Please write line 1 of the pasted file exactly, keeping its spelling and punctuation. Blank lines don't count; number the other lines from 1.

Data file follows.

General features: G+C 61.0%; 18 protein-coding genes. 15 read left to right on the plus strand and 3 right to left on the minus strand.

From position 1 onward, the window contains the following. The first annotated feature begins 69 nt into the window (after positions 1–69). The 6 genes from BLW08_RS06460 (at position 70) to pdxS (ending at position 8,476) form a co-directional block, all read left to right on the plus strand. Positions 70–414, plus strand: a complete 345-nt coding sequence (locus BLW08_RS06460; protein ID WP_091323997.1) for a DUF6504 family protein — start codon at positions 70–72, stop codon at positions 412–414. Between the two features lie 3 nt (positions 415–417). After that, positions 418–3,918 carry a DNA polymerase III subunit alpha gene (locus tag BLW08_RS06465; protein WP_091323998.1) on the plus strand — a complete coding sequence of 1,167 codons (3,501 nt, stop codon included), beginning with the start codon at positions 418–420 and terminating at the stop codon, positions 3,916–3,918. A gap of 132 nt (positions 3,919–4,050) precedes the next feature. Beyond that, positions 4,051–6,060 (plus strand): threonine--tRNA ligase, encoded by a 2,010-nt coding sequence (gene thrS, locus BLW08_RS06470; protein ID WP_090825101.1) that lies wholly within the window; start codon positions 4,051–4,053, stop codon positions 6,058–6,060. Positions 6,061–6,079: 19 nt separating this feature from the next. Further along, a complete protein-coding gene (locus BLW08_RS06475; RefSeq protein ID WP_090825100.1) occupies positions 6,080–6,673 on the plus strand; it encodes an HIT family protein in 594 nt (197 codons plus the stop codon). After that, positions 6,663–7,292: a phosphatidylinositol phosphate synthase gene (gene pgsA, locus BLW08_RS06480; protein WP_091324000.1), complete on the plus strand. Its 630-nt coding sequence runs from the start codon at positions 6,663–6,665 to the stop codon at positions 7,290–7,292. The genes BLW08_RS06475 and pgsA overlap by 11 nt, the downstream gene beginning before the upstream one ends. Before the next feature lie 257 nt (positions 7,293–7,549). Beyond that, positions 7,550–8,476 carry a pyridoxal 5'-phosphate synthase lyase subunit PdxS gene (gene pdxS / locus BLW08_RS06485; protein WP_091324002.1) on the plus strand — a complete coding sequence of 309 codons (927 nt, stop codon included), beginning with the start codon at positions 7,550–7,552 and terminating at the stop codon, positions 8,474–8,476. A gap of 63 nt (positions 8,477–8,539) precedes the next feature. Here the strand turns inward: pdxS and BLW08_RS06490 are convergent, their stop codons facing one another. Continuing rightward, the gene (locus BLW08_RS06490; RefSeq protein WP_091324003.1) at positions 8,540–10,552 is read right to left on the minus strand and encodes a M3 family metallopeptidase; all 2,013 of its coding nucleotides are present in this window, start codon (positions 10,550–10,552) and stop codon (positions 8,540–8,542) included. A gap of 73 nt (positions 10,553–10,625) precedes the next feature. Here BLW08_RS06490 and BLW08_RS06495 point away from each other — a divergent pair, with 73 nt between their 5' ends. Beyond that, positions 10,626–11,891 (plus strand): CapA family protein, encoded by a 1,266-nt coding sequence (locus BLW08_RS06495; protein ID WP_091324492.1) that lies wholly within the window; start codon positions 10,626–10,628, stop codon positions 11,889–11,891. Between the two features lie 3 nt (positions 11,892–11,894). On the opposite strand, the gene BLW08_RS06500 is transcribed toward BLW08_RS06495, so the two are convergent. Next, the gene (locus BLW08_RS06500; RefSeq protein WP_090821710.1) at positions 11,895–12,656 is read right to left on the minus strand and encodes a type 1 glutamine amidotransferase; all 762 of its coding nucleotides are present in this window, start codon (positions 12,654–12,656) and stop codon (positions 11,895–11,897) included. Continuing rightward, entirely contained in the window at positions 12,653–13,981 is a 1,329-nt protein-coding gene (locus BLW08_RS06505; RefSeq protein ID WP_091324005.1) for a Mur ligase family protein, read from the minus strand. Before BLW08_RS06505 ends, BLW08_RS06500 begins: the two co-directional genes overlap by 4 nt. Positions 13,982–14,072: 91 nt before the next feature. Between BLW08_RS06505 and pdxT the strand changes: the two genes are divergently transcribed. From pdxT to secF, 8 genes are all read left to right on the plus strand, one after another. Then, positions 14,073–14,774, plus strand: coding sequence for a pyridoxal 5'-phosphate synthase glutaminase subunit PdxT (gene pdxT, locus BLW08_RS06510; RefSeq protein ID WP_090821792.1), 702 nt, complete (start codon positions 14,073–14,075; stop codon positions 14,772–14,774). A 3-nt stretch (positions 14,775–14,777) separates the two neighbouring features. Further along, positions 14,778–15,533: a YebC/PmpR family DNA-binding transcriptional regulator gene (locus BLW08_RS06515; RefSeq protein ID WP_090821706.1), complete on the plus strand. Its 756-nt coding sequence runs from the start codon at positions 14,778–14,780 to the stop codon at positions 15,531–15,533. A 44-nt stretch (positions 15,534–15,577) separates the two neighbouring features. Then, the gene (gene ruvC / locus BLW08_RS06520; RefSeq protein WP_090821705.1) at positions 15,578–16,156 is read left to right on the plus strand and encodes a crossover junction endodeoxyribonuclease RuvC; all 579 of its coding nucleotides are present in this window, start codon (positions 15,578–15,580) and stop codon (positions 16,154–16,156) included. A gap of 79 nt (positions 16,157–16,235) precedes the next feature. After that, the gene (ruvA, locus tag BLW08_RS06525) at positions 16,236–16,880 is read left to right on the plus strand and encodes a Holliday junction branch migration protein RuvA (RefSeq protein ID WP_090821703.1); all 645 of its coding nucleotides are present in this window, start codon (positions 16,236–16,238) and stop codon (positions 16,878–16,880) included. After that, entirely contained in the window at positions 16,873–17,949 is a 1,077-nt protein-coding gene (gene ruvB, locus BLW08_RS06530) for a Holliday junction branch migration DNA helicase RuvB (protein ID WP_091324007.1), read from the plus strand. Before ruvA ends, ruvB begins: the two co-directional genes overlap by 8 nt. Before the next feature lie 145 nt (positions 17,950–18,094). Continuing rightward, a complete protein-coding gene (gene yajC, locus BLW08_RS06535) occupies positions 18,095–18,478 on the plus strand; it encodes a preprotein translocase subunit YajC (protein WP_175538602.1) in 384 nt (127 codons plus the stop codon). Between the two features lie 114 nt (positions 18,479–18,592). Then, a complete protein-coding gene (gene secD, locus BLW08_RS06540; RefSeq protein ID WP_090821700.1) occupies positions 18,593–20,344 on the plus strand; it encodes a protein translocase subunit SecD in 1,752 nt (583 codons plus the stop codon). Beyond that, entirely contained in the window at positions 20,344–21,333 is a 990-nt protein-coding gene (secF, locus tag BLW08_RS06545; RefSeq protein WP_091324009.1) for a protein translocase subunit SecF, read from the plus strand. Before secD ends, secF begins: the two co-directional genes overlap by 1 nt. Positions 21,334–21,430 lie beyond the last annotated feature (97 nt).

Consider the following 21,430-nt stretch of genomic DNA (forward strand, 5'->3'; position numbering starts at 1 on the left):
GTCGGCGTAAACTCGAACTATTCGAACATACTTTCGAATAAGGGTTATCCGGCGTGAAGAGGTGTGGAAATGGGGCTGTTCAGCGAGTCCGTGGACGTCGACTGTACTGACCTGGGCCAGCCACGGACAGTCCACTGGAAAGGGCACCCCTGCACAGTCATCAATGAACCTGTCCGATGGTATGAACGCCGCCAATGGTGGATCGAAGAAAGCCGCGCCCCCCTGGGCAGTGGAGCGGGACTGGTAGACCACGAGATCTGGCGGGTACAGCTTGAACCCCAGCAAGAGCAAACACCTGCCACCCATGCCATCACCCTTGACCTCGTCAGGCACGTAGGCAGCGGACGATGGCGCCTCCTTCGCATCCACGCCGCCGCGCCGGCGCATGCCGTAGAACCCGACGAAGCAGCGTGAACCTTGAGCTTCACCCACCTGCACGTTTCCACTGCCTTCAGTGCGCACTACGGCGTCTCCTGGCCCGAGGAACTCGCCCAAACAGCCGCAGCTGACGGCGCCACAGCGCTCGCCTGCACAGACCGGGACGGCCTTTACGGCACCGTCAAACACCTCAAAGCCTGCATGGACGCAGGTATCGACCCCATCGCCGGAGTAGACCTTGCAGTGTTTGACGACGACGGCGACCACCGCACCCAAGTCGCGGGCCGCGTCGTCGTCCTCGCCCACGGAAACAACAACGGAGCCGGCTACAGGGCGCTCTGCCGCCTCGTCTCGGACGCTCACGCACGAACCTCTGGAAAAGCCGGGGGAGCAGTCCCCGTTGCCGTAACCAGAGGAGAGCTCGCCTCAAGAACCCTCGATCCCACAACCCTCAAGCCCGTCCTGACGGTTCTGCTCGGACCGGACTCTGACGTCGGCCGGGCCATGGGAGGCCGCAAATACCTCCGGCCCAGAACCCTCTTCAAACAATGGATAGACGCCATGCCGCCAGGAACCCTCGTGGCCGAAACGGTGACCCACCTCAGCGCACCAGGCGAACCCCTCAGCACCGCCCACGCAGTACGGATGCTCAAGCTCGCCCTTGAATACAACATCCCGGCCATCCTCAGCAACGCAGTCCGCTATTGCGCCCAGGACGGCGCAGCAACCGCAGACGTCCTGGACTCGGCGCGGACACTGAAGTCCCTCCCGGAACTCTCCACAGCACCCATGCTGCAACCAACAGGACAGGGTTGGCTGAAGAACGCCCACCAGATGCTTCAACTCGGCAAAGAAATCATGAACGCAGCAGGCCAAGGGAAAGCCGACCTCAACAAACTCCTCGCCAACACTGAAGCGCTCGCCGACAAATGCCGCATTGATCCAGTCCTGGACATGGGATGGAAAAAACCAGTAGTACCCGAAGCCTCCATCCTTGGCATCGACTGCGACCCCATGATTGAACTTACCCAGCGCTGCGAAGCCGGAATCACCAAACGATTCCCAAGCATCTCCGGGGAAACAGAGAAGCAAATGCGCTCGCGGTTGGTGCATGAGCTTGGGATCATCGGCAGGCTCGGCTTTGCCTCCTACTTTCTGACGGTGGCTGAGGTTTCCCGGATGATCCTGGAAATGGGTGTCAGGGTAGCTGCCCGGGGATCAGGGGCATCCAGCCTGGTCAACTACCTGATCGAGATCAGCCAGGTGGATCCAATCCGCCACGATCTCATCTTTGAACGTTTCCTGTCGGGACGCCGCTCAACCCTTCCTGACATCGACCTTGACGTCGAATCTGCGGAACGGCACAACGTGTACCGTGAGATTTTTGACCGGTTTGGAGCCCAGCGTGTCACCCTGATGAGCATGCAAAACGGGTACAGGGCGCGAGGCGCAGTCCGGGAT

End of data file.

General features: G+C 61.0%; 18 protein-coding genes. 15 read left to right on the plus strand and 3 right to left on the minus strand.